Among the long, long list of misperceptions that humanity had developed about God which Jesus tried to dispel was our penchant for thinking that we can somehow do enough good works to earn God’s love and acceptance. Jesus confronted this head on when he taught in Matthew 7:21-23:

“Not everyone who says to me, ‘Lord, Lord,’ will enter the kingdom of heaven, but the one who does the will of my Father who is in heaven. (Echoing the prophets’ declaration that “to obey is better than sacrifice.” [I Sam. 15:22]) On that day many will say to me, ‘Lord, Lord, did we not prophesy in your name, and cast out demons in your name, and do many mighty works in your name?’ And then will I declare to them, ‘I never knew you; depart from me, you workers of lawlessness.’”

The more people began to understand just who it was in their midst, the more they wanted him to stay, but they still didn’t understand what it was that he, as their messiah, had come to do. Repeatedly, Jesus had to stress to them that it was best for them if he were to die, such as when he told the disciples:

“Unless I go away, the Advocate (i.e. the Holy Spirit) will not come to you; but if I go, I will send Him to you.” (John 16:6)

Even after Christ’s death and resurrection, Jesus’s followers still had so much to learn and for this God chose to use a very unlikely character, Saul of Tarsus. Saul, as you may recall, was the biggest persecutor of the church and keeping with our theme it is worth noting that when Jesus appears to Saul on his way to Damascus, the first thing he says is “Saul! Saul! Why are you persecuting me?” Yes, folks it’s personal, when you mess with Christ’s followers, you’re messing with Christ. It is this same Saul, now Paul, who reveals one of the greatest mysteries of the ages, as is recorded in Colossians 1:25-27:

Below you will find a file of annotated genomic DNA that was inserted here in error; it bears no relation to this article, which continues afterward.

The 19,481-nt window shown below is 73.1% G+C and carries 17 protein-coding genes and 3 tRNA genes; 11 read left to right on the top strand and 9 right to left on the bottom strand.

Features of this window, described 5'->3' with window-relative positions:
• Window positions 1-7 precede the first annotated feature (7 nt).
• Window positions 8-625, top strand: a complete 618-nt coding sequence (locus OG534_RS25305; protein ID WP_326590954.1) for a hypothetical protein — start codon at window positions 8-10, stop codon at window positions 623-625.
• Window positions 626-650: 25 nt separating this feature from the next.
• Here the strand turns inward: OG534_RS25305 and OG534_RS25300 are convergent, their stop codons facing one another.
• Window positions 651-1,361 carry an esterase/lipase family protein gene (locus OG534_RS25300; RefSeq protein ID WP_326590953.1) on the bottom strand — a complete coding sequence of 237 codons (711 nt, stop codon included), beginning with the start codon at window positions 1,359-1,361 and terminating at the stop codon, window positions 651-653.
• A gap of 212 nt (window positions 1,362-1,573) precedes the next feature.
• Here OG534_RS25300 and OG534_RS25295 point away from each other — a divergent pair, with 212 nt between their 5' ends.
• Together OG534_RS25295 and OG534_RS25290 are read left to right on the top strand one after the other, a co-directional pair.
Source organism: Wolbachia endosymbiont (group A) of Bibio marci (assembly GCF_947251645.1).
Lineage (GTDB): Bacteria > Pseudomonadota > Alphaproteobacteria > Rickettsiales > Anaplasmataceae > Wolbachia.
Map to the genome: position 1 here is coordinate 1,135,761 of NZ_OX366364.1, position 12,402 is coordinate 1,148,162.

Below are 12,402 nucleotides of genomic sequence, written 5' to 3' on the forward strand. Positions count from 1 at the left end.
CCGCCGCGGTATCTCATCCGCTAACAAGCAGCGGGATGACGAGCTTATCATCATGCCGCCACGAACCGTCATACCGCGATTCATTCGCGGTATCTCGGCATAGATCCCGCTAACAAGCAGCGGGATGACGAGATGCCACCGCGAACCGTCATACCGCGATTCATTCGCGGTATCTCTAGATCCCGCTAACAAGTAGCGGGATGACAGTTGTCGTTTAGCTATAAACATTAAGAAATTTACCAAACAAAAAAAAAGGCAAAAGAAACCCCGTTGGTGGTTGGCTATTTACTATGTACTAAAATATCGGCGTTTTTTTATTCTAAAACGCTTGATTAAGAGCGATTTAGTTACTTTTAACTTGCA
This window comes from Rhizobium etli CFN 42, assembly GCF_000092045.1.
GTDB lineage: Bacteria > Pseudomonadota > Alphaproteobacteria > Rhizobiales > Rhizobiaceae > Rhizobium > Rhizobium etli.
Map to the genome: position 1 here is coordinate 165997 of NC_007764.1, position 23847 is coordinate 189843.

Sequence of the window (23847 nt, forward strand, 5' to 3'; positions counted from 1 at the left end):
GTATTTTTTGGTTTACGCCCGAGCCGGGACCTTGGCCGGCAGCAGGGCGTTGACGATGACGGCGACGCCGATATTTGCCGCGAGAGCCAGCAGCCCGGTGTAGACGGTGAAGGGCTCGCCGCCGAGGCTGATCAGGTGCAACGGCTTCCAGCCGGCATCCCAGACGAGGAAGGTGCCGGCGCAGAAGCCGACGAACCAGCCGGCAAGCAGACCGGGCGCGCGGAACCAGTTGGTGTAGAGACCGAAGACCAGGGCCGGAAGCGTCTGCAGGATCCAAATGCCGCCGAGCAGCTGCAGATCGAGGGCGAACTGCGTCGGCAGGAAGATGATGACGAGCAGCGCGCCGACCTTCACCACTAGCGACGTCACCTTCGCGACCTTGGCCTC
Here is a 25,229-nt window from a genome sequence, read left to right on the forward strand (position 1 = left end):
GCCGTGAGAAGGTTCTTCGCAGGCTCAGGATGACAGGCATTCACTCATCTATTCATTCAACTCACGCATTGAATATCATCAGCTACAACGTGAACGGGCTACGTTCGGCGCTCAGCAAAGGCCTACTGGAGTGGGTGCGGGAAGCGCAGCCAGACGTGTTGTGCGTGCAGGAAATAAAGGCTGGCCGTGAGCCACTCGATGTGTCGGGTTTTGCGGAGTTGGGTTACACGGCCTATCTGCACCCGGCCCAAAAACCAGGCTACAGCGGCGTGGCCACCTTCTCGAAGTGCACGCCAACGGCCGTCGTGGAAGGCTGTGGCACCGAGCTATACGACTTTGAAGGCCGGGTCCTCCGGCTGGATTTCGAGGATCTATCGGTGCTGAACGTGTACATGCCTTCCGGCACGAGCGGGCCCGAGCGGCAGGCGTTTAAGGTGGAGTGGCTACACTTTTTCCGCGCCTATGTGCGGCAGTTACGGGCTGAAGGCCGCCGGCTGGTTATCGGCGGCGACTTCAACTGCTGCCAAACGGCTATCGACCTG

“Of this church I was made a minister according to the stewardship from God bestowed on me for your benefit, so that I might fully carry out the preaching of the word of God, that is, the mystery which has been hidden from the past ages and generations, but has now been manifested to His saints, to whom God willed to make known what is the riches of the glory of this mystery among the Gentiles, which is Christ in you, the hope of glory.” It’s personal!

Indeed, throughout the various letters to the churches, we find scores of passages that talk about being “in Christ,” or “abiding” in Christ, such as II Corinthians 5:17 – “Therefore, if anyone is in Christ, he is a new creation. The old has passed away; behold, the new has come.” Or Ephesians 2:13 – “But now in Christ Jesus you who once were far off have been brought near by the blood of Christ.”

Finally, we come to the Book of Revelation, one of several places where the church is referred to in the most intimate of terms as Christ’s bride (Rev. 22:17). More importantly, Revelation is where we read: “Behold, I stand at the door and knock; if anyone hears My voice and opens the door, I will come in to him and will dine with him, and he with Me” (Rev. 3:20), a verse which is near and dear to Christians throughout the centuries, but especially to those of us in the evangelical tradition.

I trust that from this very brief run through the Bible that you will see that Christianity is indeed very personal! And that is why we, as an institution of higher education with an explicitly Christian mission, take such pains to seek and secure men and women who have experienced, and continue to experience, a personal relationship with God so that they can both model the Christian faith for students out of the depths of their personal experience and mentor students in their own journey together with God.

Dale Simmons

Dale Simmons